The values of the substances are measured according to IE404-5 standard: The mechanical features mentioned in the table cannot be obtained for all forms and dimensions.

​Maximum application temperature:

The indication of the maximum temperature where the magnetic substance can be applied with a limited permanent loss (see Working point, Operating Line).

Permanent magnet:

A magnet, which completely or partially keeps its magnetism after magnetisation.

Permeability:

The capacity of the magnetic substance to conduct magnetism.

Permeability of vacuum (uo) is 12,56*10-6 T/(A/m) or 1 G/=Oe.

Figure 3: De-magnetisation curve and working point for all Neoflux magnets.

Remanence Br:

Magnetic induction in a magnetic substance when the field power is zero (H=0) and after saturation (see de-magnetisation curve). Units: Inclusive T and G. 

Restorable Loss:

Temporary loss of magnetism because of changing temperature for instance.

Free Poles:

Field lines, which leave the magnet, return to the magnet through the air (no ferromagnetic substance).

Working Point / Operating Line:

2 de-magnetisation curves (only the normal curve) of random Neoflux substances in figure 3. Working point (Bm, Hm) of a magnet is the point where the working line crosses the B-H curve. For magnets with free poles and without external magnetic field the angle of the working line correlated to the B axis is dependable on the relationship between length and diameter of the magnet; L1/D1 > L2/D2. 

Working line 1 is closer to the axis than the working line 2.

Partnering with Elektrokul A/S, Goudsmit UK can advice on a consultancy basis by means of EDB simulation. We apply the most advanced software to calculate your magnetic system.

Permanent magnets are also available in a steel pot (with a rubber protection upon request); these kinds of magnets have a magnetic field, which makes them a lot stronger.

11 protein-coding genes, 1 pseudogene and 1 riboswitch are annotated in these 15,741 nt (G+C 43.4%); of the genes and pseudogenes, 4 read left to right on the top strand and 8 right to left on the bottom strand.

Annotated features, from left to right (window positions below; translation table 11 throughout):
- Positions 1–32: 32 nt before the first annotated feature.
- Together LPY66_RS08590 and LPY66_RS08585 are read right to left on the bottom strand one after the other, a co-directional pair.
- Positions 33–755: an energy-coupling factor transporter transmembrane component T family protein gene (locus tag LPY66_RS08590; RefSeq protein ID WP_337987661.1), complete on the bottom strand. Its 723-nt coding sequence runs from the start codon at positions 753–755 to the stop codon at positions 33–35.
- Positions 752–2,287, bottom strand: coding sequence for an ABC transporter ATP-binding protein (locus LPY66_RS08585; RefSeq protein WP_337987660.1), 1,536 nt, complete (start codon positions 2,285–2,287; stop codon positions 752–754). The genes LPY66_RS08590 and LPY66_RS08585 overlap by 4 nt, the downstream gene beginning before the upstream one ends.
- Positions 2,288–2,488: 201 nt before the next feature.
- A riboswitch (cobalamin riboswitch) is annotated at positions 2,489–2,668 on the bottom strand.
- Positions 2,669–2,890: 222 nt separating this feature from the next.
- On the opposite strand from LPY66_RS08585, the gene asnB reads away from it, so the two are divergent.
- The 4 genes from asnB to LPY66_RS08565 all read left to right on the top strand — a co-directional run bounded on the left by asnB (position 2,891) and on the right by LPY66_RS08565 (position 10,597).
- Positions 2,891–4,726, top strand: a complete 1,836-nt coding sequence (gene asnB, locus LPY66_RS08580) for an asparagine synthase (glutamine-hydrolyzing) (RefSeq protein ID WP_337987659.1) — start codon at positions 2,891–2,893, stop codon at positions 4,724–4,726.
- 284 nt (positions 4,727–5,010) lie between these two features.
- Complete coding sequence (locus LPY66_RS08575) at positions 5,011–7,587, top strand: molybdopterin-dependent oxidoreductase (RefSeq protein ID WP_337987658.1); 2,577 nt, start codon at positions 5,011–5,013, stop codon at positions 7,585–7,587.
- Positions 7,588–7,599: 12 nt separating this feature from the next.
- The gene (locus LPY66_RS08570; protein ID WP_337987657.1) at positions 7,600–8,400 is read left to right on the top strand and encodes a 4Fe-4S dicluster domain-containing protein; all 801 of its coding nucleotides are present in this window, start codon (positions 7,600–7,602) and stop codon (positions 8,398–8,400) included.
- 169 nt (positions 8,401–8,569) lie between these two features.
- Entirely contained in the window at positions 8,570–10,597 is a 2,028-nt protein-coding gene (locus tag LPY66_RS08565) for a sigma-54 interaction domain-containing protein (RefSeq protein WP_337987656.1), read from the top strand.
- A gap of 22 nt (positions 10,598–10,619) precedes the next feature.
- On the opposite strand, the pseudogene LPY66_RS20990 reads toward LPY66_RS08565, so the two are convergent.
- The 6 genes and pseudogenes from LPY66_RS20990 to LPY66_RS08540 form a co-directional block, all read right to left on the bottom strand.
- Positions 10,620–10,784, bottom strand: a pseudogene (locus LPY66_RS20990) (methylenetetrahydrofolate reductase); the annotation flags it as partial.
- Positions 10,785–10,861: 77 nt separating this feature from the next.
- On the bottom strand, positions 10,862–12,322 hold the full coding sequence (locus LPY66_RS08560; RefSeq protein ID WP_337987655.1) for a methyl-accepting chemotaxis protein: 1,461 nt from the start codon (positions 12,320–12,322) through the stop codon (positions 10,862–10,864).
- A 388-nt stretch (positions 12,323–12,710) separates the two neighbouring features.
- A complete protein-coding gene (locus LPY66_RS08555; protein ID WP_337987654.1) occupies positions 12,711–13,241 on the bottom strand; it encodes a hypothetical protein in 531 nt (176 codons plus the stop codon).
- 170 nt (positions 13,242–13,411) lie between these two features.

An advanced product like a loud speaker needs a dust free magnet with the right with the right magnetic and mechanical features.

Our range of deliveries includes electro magnets.

Safety Instruction

Warning!

This package contains very strong, permanent magnets or magnetic systems.

There is a risk of serious damage if these magnets are not treated very carefully.

Please take a note of the following warnings:

Magnets must glide from one another in a cautious way in order to prevent fingers from getting stuck between them. It prevents damage of the surface treatment too. Use gloves if possible.

When you unpack the magnets, make sure that there are several meters of distance between you and any item made of iron. 

The magnets must be kept away from any carrier of magnetic information, as for example credit cards, magnet bands, floppy disks, and all electronic equipment such as hearing aids, pacemakers, measuring- and control instruments and EDB machines. These items can be damaged by the extreme, high power magnet fields.

Never use magnets in explosive settings, because sparks can be ignited.

Before use, always wet the magnets to prevent spontaneous ignition. Always use cooling water, never work without it by processing of the magnets!

Always keep dust and processed parts after processing in water containing reservoirs or hermetically closed spaces in order to control the risk for spontaneous ignition.